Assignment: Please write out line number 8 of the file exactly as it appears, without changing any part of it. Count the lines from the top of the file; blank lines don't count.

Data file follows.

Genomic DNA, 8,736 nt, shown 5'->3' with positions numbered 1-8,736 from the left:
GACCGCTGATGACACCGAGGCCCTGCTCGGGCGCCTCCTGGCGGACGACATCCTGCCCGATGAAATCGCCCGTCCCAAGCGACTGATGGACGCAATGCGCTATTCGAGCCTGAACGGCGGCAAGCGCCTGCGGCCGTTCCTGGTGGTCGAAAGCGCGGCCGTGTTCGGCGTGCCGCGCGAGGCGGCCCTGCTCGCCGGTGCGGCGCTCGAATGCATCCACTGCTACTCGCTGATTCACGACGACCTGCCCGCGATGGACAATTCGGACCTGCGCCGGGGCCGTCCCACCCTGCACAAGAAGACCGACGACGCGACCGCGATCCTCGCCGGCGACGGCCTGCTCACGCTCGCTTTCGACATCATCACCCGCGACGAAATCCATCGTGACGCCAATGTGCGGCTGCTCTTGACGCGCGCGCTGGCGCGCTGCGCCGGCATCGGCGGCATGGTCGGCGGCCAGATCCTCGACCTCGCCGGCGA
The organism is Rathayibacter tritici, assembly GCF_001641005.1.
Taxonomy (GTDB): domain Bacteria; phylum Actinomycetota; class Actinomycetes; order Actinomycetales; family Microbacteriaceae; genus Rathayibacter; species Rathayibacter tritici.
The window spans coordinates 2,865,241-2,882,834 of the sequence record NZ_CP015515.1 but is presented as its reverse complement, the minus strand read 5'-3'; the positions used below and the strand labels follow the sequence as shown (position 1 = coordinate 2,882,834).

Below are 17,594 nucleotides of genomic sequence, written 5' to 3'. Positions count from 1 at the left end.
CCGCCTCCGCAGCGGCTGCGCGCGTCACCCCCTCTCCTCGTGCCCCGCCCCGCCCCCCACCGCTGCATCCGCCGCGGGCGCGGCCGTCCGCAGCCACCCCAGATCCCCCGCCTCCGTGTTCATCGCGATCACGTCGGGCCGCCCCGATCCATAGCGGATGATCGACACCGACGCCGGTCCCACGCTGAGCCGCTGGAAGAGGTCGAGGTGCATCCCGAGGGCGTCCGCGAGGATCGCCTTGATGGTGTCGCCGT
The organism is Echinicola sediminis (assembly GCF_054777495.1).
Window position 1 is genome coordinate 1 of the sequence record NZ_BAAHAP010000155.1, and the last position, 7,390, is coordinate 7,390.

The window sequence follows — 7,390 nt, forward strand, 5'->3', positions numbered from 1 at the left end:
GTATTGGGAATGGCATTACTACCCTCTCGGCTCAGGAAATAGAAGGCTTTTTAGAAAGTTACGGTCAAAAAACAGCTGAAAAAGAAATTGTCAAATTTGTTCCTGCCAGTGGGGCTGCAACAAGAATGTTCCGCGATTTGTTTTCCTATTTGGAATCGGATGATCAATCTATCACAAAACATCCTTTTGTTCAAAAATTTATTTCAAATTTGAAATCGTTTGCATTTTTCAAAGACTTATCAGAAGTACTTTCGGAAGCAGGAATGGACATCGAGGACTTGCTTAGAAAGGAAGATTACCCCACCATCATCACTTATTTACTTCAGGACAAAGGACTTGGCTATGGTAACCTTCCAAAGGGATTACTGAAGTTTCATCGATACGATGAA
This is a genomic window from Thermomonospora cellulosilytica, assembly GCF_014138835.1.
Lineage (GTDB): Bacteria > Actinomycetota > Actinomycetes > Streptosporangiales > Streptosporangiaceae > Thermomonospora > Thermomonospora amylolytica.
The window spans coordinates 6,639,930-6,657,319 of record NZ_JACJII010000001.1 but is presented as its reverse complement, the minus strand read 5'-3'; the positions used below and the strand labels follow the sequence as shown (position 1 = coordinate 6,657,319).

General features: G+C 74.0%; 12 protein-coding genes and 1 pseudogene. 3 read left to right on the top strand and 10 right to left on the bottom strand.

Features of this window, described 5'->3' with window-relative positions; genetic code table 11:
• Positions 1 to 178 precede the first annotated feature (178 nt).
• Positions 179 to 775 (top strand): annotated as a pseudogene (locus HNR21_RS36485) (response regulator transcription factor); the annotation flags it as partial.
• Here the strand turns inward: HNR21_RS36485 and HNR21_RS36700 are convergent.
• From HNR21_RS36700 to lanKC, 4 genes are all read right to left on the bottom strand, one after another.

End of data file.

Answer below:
The organism is Echinicola sediminis (assembly GCF_054777495.1).